The Boston Globe Discovered Hipsters Live in Somerville
The Boston Globe has a big front page story reporting that Somerville is a city overrun by hipsters, which prompted most of us to ask our delivery man whether there wasn’t some mistake by which he accidentally delivered us a paper from 2003.
Stepping out from the shadow cast by its now-former owners at the New York Times—who have made trolling readers with overly earnest years-late articles on “hipsters” something like an art form—The Boston Globe has rewritten every annoying article on Brooklyn you’ve ever read by “Find+Replacing” the word “Williamsburg” with “Somerville.” Here, reporter Beth Teitell sets the scene:
On a recent summer evening, Union Square felt like a hipster theme park. The craft beer and the men’s long hair were flowing. The words “local,” “house made,” and “organic” called from almost every menu. Men in suit vests and beards biked alongside women carrying rolled-up yoga mats. The spirit of Brooklyn was in the air.
To prove to you that this is an article that could have been written 10 years ago, nay that WAS written 10 years ago, and then several times in the intervening decade, we will compare and contrast Teitell’s 2013 story “Somerville Worries It’s Growing Too Hip,” with a Boston Phoenix story written by Camille Dodero in … 2003.
Teitell on old Somerville dudes side-eying young Somerville dudes in 2013:
He gazed out his window at … the 20- and 30-somethings biking by …
“I am the oldest man in Somerville,” the 60-year-old said.
Dodero in 2003:
“You always have the new guys and the old guys looking askance at each other,” says US Representative Michael Capuano.
Teitell on rising rents in Somerville in 2013:
… her department is hearing a growing number of complaints about people having difficulty finding affordable apartments.
Dodero on rising rents in Somerville in 2003:
It’s an irony of contemporary urban life and an old story: artists move into a cheap neighborhood, rejuvenate the area, and then get priced out, along with the natives in lower-income brackets.
Teitell on Somerville’s historic identity in 2013:
How did Somerville become “Slummerville” in the first place? Mayor Curtatone, 47, who grew up in a Somerville filled with meat packing factories and brick manufacturing plants, said “bad decisions” … “I-93 came through Somerville and uprooted and displaced hundreds of families.”
Dodero on Somerville’s historic identity in 2003:
At least, that’s what anyone with historical memory will tell you — hence the well-known epithet “Slummerville.” This was once a hardscrabble place of sojourners and immigrants — a city subdivided by a highway.
And on and on and on. Given the Globe’s rather untimely dive into the subject of hipsters and their presence in Somerville, the story is the subject of some light-hearted mocking on Twitter this morning:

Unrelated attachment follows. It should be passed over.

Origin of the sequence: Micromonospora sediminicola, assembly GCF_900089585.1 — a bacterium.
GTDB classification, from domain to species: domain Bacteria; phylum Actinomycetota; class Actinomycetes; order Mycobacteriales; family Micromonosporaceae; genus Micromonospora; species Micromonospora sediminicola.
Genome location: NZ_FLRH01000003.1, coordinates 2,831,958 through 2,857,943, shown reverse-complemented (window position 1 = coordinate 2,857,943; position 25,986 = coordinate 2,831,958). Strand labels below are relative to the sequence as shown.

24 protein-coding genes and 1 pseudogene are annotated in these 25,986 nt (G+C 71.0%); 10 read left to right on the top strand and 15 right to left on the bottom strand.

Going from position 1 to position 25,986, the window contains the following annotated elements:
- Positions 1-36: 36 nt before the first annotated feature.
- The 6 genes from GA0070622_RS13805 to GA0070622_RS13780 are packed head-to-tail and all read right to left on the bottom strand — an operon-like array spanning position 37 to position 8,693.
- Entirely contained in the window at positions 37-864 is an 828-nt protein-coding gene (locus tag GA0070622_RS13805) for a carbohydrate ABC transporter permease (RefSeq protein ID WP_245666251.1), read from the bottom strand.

BREAKING: Somerville overrun by hipsters http://t.co/DnnZowtqLY
— Garrett Quinn (@GarrettQuinn) August 23, 2013
— Joe Keohane (@JoeKeohane) August 23, 2013
— Andrew Ba Tran (@abtran) August 23, 2013
There’s also a more substantive critique, which is that “Somerville worries it’s becoming too hip,” as the Globe tweeted this morning, is an assertion that’s almost entirely unsupported by the story itself.
Some Somerville residents are worried the city is becoming too hip for its own good: http://t.co/GwL7btsz5a
— The Boston Globe (@BostonGlobe) August 23, 2013
Reading the story, Teitell gives a vague impression that Somerville residents en masse are stressed about the rising standard of living, the influx of exciting new restaurants and businesses, and a thriving arts scene. Really? Almost everyone in the story except the occasional grumpy old guy sounds pretty excited that they can live in a place where the word “Slummerville” is employed ironically. Pricing the long-timers out of their longtime homes isn’t a laughing matter, but this isn’t an article that focuses on the dark side of gentrification. It’s a Style section piece about people cultivating their own urban chicken coops and growing mustaches.
Probably there are Globe subscribers of a certain age out in the suburbs to whom this trend is brand new information. Clearly, or the Globe wouldn’t keep running trend pieces better suited to 1997. (Who could forget their epic front pager, written this February, about men who want to buy big TVs but, oh no, their ball-and-chain wives won’t let them! I mean, is this a newspaper or an episode of “King of Queens”?) But the paper should have learned something from the rounds and rounds of derision that greet the New York Times every time the paper tries anew to announce to the world that hipsters live in Brooklyn: namely, we already know where hipsters live. We really do. Let’s retire this story subject once and for all.